Clear The Air Energy Blog Rotating Header Image

Solar energy

Mitsubishi Develops Spray-on Solar Power Technology

26 August 2011

The Earthquake followed by a tsunami that devastated Japan back in March has spawned a veritable cleantech revolution, both on the research and governmental fronts.

Now Mitsubishi Chemical Corp has announced it has developed a spray-on solar power technology whereby solar cells can be applied to buildings, vehicles and even clothing, just like painting. The solar cells are very thin (less than 1 millimeter thick) and weigh less than one tenth of crystalline solar panels of the same size.

According to a report in the UK Independent newspaper, the solar cells use carbon compounds which as semiconductors when dried and solidified, generating electricity when exposed to light. The potential to save space required by conventional solar panels and the versatility of the technology could hail a new era for solar power.

Mitsubishi Chemical’s prototype spray-on solar cells offer a light-to-electricity conversion rate of 10.1 per cent. Traditional crystalline silicon solar cells offer up to 20 per cent, so the new technology still lags behind. But Mitsubishi said it hopes to improve efficiency to 15 per cent by 2015.

The company’s first plan is to apply its technology on cars, coating them with solar cells. It says it could give a car sufficient power to travel six miles after two hours of exposure to the sun.

Article by Antonio Pasolini, a Brazilian writer and video art curator based in London, UK. He holds a BA in journalism and an MA in film and television

Solar power stations set for NSW, Qld

ABC News
The Federal Government has announced three quarters of a billion dollars in funding for two major solar power
stations that will go ahead in regional New South Wales and Queensland.
The new solar power stations were among seven shortlisted under the Government’s Solar Flagships Scheme.
They will be built in Moree in New South Wales and Chinchilla in Queensland.
Federal Energy Minister Martin Ferguson says the two plants will have the capacity to power more than 115,000
Australian homes at any one time.
He says the technology developed there will be able to be sold around the world.
“What you’ve got is a growth in energy demand throughout the world at the moment and renewables are being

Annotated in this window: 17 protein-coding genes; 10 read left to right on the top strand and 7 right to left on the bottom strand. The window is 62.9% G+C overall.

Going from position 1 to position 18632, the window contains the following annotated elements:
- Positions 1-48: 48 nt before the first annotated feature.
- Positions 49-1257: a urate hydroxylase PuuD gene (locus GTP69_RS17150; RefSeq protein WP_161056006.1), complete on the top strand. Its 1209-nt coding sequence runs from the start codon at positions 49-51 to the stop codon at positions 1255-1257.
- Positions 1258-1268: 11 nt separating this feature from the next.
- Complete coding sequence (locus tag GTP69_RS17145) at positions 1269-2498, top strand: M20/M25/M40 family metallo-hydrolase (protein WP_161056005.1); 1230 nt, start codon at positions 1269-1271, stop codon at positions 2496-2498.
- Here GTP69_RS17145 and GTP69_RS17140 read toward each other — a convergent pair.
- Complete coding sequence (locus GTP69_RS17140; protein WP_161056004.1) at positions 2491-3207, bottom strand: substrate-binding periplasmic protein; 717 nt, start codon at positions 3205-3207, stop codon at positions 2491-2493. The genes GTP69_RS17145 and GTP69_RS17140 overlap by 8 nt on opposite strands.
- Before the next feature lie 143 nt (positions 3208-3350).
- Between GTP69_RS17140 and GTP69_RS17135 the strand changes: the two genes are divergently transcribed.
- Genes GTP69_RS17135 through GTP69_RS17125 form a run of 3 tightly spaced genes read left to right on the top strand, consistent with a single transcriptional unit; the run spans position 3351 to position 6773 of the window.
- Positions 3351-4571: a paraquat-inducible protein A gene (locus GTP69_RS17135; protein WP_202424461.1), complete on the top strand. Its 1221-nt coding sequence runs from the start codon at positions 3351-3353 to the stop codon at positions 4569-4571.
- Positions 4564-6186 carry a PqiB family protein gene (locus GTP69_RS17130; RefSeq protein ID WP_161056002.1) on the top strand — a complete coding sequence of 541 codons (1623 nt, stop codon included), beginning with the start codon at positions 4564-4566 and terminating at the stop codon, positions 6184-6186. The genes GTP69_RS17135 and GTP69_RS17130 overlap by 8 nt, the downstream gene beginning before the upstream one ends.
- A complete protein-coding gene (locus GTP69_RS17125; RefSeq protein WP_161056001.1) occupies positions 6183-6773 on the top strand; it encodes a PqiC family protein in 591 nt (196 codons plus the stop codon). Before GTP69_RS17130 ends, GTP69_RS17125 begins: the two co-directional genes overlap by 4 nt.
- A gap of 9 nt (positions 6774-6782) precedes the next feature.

sought after, so investment in this is potentially investment is a new export opportunity,” he said.
Queensland Premier Anna Bligh has welcomed the announcement.
“We want Queensland to be the solar state of Australia and with this plant, the solar future for Queensland is
secured,” she said.
“It is a very big venture, it will generate jobs in a new clean, green energy field.”
Construction is due to start next year.
Tags: environment, alternative-energy, government-and-politics, federal-government, solar-energy, australia, nsw,
moree-2400, qld, chinchilla-4413
MORE stories from New South Wales

MORE stories from New South Wales©

Finding the American Dream in China

ObamaoFirst published: February 5, 2010

Source: Foreign Policy Journal

Why China is leading the green revolution and taking the rest of the world with it.

US Secretary of Commerce Gary Locke and Energy Secretary Steven Chu returned from China last July with a sober understanding of the degree to which China had advanced in green technology. Sino-US clean energy cooperation reached a milestone later in 2009, when the two presidents signed various bilateral agreements, including the establishment of the US- China Clean Energy Research Centre in Beijing to improve research and development in the field. But clean energy was caught in the political firestorm of the health care debacle. As the recent New York Times article on China’s advancements in green technology reinforced, the Chinese have made exceptional progress in this field and are the leaders of our green revolution.